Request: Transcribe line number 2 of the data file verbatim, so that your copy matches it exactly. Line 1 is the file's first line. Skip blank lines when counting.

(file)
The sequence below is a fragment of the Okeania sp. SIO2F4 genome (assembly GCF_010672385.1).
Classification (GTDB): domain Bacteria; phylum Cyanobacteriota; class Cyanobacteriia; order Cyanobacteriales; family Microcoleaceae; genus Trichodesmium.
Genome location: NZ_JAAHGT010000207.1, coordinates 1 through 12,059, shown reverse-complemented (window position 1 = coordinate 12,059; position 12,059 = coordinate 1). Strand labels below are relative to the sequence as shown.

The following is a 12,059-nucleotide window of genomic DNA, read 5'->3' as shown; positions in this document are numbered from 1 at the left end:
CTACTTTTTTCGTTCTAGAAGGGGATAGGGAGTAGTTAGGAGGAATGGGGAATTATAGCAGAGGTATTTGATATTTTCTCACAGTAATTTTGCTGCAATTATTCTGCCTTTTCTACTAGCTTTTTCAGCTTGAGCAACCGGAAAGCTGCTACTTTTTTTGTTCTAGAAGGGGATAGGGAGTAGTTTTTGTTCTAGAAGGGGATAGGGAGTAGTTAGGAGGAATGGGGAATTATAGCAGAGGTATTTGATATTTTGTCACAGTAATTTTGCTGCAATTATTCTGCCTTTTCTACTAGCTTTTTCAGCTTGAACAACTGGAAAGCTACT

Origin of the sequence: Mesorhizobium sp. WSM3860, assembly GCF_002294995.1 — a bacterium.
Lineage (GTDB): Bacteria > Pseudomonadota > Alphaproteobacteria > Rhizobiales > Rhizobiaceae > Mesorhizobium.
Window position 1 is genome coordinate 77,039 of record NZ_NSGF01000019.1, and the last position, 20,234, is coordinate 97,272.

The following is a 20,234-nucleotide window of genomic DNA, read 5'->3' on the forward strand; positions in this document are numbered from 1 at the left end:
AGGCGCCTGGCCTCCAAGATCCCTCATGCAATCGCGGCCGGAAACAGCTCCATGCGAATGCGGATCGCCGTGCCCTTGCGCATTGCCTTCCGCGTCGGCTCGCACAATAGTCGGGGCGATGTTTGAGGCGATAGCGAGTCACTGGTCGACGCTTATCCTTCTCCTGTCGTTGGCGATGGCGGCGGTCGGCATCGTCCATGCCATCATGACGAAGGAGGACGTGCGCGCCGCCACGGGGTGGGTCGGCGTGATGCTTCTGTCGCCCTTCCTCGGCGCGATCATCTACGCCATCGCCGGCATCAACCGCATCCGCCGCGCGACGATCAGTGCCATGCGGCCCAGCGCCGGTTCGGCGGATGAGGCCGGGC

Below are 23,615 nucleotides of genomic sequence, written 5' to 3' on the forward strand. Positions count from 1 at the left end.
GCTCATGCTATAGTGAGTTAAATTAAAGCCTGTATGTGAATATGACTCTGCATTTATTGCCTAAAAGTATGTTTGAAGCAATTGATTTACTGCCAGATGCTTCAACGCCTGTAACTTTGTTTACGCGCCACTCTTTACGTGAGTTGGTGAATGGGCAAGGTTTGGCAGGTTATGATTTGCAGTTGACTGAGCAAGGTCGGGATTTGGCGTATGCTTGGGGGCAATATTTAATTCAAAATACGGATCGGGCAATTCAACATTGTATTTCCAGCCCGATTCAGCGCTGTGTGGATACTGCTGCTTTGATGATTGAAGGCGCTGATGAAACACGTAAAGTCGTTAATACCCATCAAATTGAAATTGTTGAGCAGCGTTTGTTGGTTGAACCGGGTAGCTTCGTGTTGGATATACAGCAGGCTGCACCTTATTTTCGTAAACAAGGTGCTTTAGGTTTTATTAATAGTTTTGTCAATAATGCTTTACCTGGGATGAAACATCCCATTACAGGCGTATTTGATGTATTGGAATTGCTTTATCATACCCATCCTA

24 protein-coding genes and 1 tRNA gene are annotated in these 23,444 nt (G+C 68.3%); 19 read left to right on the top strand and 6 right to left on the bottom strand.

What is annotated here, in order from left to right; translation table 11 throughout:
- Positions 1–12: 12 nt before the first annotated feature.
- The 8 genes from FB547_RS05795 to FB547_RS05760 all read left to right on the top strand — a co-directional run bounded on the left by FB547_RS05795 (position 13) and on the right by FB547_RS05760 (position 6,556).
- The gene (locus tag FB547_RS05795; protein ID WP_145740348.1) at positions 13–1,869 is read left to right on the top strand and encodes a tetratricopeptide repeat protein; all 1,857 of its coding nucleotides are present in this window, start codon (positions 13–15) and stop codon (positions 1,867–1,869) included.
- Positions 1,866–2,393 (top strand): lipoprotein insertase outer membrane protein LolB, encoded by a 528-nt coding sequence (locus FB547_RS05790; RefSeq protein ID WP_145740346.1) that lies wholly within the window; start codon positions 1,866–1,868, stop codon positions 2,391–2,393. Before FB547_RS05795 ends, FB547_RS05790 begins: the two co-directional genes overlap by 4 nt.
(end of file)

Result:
Classification (GTDB): domain Bacteria; phylum Cyanobacteriota; class Cyanobacteriia; order Cyanobacteriales; family Microcoleaceae; genus Trichodesmium.